Coolly efficient Willow King leads a double life. From Tuesday through Thursday, she's a bespectacled civil servant at London's Department of Old Age Pensions. For the rest of the week, she's the chic, immensely successful romance novelist Cressida Woodruffe complete with lover. But as quickly as the minister in charge of DOAP is dispatched with a few blows to the head, and before the culprit has been apprehended largely through Willow's own efforts, her orderly existence and prized self-sufficiency, painstakingly earned and protected, come perilously close to an end. In order to guard her secrets, Willow eschews police protection and sets off to find Algernon Endelsham's killer before she herself can be unmasked. Her belief in her invulnerability is shaken first by a threat of violence, then by vandalism of her flat. Sexual passion further erodes the barricades, leaving her unsure for the first time in her life. Willow is formidable and off-putting; her alter ego Cressida is no less remote. Thus the psychological metamorphosis in this otherwise mild mystery becomes pleasurably captivating. British and a recipient of the Tony Godwin Award, the pseudonymous Cooper has published three books under her own name, Daphne Wright. This is her first mystery. Jan.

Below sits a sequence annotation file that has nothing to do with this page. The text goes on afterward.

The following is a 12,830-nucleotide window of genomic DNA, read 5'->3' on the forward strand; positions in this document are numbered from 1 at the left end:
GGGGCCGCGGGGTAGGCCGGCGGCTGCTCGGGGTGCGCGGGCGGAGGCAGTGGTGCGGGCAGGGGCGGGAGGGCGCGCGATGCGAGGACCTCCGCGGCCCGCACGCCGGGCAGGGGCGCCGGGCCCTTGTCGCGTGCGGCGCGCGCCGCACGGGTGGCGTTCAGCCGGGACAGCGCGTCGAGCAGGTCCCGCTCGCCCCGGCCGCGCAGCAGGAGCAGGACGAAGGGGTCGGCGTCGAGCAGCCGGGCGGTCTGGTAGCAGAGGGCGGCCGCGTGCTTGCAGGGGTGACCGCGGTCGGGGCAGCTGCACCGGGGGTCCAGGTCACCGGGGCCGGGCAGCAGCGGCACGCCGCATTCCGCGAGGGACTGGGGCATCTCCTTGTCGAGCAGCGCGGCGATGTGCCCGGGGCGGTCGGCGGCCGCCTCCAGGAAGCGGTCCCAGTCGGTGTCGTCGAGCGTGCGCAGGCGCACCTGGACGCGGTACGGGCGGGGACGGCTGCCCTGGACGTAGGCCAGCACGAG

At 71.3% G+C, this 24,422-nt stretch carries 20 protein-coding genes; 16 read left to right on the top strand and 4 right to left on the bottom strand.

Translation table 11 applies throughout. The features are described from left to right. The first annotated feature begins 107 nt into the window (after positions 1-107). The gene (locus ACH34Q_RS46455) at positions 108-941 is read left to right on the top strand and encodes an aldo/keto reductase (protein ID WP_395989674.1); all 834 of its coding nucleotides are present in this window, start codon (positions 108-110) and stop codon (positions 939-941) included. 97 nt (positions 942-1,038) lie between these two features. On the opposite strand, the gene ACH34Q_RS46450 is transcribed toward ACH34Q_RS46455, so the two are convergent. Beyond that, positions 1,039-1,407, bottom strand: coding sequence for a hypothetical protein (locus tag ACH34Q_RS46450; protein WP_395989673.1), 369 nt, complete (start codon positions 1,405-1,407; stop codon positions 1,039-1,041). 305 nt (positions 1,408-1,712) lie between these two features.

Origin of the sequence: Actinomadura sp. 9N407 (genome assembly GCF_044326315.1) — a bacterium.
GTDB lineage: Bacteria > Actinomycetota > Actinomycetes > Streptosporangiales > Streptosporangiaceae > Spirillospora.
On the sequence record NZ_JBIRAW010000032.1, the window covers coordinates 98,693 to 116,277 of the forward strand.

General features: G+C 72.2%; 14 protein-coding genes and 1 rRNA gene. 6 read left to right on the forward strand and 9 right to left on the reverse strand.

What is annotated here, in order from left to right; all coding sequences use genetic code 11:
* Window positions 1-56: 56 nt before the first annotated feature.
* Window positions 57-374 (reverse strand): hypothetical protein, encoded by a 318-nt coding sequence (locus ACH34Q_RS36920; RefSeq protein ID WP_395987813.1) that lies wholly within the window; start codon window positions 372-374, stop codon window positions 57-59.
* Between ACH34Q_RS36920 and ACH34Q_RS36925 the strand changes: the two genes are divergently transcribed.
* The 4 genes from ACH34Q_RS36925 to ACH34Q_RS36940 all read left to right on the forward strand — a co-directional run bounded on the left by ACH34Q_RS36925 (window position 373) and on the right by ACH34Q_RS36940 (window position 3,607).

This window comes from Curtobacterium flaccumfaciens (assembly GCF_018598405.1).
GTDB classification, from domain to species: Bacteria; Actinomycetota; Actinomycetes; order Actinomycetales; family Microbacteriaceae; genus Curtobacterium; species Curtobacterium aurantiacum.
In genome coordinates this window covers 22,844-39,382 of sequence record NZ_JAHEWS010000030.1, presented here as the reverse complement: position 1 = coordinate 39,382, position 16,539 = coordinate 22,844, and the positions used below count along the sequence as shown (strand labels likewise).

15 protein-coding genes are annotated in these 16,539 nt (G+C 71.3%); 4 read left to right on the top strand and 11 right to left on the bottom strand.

Only one person knows that civil servant Wilhelmina ``Willow'' King, the rather dowdy, 38, and very clever lady who works part-time for the Department of Old Age Pension, leads quite a separate life as a coolly elegant and successful romance novelist. Investigation into the beating death of Willow's dashing boss on London's Clapham Common threatens to expose Willow's duplicity, so she decides to unmask the killer herself. Cooper handles Willow's dual roles most admirably; the conceit allows a nice dichotomy between two ways of life, two sets of characters, and two periods of time. Finely constructed and well orchestrated, and set off with careful, refined prose.